This file photo shows the U.S. Capitol on October 30, 2019 in Washington, D.C. SAMUEL CORUM/GETTY IMAGES/GETTY
Vindman’s testimony has dragged White House lawyer John Eisenberg—the administration’s legal adviser on national security issues—deeper into the mire.
Eisenberg, 52, has served as deputy White House counsel for national security issues since Trump came into office. Before this, he worked in President George W. Bush’s Justice Department and in the Washington, D.C. office of the Kirkland & Ellis law firm.
The firm’s alumni include prominent conservative legal minds including Attorney General Bill Barr, Supreme Court Justice Brett Kavanaugh and White House Counsel Pat Cipollone.
The Washington Post explained that Eisenberg seems to have made the decision to move the transcript of the Trump-Zelenskiy call onto a highly restrictive server, prompting concerns that the White House tried to hide incriminating evidence of Trump’s abuse of power.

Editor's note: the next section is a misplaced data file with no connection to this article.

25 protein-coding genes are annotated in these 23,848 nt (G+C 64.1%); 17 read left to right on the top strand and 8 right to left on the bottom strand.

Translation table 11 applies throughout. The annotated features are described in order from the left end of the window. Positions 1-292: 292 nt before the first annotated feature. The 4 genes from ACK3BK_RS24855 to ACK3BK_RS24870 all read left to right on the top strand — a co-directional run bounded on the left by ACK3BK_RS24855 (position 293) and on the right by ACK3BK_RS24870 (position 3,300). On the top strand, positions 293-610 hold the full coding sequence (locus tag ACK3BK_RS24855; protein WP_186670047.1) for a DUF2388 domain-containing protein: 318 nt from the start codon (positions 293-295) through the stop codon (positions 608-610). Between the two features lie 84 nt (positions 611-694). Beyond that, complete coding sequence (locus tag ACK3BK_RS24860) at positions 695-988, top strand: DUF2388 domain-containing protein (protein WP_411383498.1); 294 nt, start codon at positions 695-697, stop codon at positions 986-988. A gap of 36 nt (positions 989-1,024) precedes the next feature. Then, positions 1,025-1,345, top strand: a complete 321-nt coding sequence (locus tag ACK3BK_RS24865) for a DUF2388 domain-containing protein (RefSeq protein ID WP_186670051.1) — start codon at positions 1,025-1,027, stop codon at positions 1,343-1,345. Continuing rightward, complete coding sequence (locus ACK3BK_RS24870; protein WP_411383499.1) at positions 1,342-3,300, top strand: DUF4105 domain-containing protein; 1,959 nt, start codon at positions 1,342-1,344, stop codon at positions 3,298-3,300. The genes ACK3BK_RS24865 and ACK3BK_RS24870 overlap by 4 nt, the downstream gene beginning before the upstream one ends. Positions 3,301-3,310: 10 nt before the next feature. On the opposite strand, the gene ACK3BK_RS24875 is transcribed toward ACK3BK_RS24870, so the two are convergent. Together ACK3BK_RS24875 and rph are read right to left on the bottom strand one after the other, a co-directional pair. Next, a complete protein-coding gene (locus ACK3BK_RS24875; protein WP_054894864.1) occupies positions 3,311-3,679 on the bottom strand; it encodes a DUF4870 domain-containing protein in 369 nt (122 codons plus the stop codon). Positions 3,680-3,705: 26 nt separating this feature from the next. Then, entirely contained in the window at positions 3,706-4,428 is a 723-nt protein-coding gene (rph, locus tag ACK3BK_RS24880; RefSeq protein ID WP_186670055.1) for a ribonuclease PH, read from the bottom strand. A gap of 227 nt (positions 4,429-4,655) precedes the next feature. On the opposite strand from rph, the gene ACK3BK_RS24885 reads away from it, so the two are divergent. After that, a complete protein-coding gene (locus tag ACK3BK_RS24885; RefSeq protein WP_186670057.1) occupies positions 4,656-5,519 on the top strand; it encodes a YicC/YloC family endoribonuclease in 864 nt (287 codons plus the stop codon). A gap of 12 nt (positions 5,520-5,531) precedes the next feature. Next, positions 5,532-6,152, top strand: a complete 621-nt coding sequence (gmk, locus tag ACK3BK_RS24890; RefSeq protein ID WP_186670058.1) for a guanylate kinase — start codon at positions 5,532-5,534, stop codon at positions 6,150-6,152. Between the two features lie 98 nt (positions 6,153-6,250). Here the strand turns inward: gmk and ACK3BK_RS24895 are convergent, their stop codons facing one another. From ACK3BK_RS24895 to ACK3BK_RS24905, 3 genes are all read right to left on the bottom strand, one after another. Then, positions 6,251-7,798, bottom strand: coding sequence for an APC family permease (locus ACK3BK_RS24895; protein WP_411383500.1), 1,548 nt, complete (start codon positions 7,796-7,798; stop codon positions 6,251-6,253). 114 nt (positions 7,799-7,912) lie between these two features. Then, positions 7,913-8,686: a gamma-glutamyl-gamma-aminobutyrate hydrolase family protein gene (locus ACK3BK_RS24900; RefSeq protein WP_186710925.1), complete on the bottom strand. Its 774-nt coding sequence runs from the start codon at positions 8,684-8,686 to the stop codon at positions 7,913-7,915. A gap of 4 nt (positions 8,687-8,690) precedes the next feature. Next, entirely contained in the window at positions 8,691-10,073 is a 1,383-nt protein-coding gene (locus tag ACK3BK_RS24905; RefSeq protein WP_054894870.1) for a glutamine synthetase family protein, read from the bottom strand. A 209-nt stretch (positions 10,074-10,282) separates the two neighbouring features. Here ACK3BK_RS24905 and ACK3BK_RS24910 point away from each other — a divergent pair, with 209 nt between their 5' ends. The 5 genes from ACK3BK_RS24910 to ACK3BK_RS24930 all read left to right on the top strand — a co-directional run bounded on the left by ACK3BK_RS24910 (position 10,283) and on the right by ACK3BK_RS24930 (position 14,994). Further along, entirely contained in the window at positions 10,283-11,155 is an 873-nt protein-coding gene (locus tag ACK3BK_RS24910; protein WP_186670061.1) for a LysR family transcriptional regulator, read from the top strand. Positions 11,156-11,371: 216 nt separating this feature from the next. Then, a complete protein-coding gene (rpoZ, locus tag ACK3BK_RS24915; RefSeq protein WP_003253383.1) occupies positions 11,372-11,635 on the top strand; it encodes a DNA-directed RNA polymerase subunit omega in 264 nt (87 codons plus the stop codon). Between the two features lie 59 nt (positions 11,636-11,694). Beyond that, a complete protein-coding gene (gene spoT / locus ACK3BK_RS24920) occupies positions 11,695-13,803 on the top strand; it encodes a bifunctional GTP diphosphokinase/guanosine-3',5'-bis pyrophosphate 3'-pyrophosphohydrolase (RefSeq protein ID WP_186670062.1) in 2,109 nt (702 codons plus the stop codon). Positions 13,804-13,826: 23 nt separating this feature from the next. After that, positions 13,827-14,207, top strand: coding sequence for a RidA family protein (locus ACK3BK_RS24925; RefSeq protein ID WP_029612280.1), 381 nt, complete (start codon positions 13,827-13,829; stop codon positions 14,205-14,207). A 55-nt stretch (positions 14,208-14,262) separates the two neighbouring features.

Citing former administration national security officials, the Post reported that Eisenberg did the same with at least the records of at least one other Trump phone call.
Three weeks before, Vindman and White House Russia adviser Fiona Hill had complained to Eisenberg about a July 10 meeting in Washington in which European Union Ambassador Gordon Sondland had pressured two Ukrainian officials to investigate corruption allegations against Trump’s rivals—including Biden and his son Hunter.
The Post noted it is not clear if Eisenberg took any action regarding that meeting.